I spent a few days away from any place I could accurately call home. I was a guest, a halfhearted tourist in the mountains. I slept embarrassingly late, responsible for no one else. I took every meal in restaurants and started reading a book from which I will learn nothing.
I drove home late last night, coming down out of the mountains down dark deserted stretches of highway with nothing to see but my headlights bouncing back to me from the reflectors lining the road. I played my favorite album, the one I know all the words to without having to think about it. I drove through the night and into the small hours of morning singing and stewing.
I came back to the house where my husband still lives several hours after he went to sleep, but my dog was there to greet me. It was an unsettlingly familiar experience echoing every night I would arrive home from working second shift to a quiet house. Except everything is just a bit different now. The rooms echo stripped of furniture and everything smells faintly of new paint and drywall supplies rather than something simmering in the kitchen. I do not live here anymore.
It would be inaccurate to say that I'm not feeling just a bit sorry for myself at present. I don't want this blog to focus so strongly on me and my test anxiety because for other students reading this to see what PA school is like it will have no relevancy for them (or at least one would hope). But it is a definite part of my higher education experience. It would be the miserable part, the only one. Even the long nights studying on campus or cloistered in my study room in my apartment isn't unpleasant since it feels fueled with a sense of purpose.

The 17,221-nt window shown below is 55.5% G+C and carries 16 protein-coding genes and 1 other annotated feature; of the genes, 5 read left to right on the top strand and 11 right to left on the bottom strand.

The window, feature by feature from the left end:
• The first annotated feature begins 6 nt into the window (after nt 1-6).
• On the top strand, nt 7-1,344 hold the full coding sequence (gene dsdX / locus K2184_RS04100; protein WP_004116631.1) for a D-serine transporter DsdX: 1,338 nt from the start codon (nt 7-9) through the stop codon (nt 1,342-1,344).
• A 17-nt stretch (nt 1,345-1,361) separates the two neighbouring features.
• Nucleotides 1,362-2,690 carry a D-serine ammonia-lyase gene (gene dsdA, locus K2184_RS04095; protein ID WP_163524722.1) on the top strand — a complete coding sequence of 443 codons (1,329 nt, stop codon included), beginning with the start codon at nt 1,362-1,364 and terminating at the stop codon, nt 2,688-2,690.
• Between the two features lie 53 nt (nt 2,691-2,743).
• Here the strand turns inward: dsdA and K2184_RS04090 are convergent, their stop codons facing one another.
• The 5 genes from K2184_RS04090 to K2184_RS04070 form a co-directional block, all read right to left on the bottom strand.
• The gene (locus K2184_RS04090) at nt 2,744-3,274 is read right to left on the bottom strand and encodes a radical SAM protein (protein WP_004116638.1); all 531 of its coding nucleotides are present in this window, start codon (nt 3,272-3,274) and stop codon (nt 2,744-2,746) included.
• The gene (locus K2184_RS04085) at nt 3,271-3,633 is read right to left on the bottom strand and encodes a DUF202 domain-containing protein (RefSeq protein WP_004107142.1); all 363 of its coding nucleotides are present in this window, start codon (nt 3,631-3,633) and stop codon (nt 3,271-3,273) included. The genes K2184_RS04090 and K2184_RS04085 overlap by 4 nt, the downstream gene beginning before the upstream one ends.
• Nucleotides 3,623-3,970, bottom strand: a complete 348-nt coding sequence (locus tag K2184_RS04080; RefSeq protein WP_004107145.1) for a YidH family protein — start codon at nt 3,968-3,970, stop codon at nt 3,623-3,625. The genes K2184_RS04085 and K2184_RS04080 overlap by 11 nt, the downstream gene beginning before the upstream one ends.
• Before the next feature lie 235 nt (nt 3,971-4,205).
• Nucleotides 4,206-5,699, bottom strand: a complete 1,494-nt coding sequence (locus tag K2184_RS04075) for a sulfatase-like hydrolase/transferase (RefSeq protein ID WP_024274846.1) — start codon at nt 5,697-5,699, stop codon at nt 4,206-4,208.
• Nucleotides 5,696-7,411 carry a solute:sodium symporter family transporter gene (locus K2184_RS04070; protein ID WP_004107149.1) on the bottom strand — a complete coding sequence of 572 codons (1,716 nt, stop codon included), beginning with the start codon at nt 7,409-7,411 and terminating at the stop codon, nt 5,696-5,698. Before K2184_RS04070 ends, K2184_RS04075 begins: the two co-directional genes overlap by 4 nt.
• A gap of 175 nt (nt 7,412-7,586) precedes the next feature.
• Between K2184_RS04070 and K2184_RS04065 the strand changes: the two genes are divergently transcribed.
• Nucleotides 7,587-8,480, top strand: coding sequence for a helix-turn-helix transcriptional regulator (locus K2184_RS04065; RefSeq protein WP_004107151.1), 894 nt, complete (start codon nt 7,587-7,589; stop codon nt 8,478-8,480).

Railing against the universe wouldn't do much good here. Test anxiety was a part of my life well over a decade ago, I got treatment, I took many classes after it where it wasn't an issue, did quite well at rather important standardized tests, and thought it was all in the past. It was an extremely unpleasant surprise to find out that it was not. However, the fact is that being mad or sulking or collapsing into ball of self pity isn't going to make it go away.
So I told my husband about it because I know from the past that keeping it to myself without seeking help just allowed it to do more damage. I told my course director. I went for counseling and got a prescription to help alleviate the symptoms, which I had for the last three tests of the month of tests we had in October. And it helped. It wasn't magic but it removed me far enough from the anxiety to be able to function. I could still feel it but it didn't take over. The last week of exams was difficult, the anxiety built over the course of the days leading up to the first exam and continued to climb through the end of the week. I almost threw up on a cadaver during the final anatomy practical but I was able to eventually finish it.
I don't want to let the memory of the experience destroy the holiday break. I will go back and talk to the psychiatrist and reevaluate the treatment options I have. Therapy has been less helpful for me since I don't, in regular life, have anxiety, depression or much in the way of complaints. It is just the three hours or so of a given exam out of hundreds of other perfectly nice hours that are the problem. I have an elevated response to a normal and expected stress. It will be dealt with and life will move on.
Now I'm going to go spend time with my dog and start wrapping presents.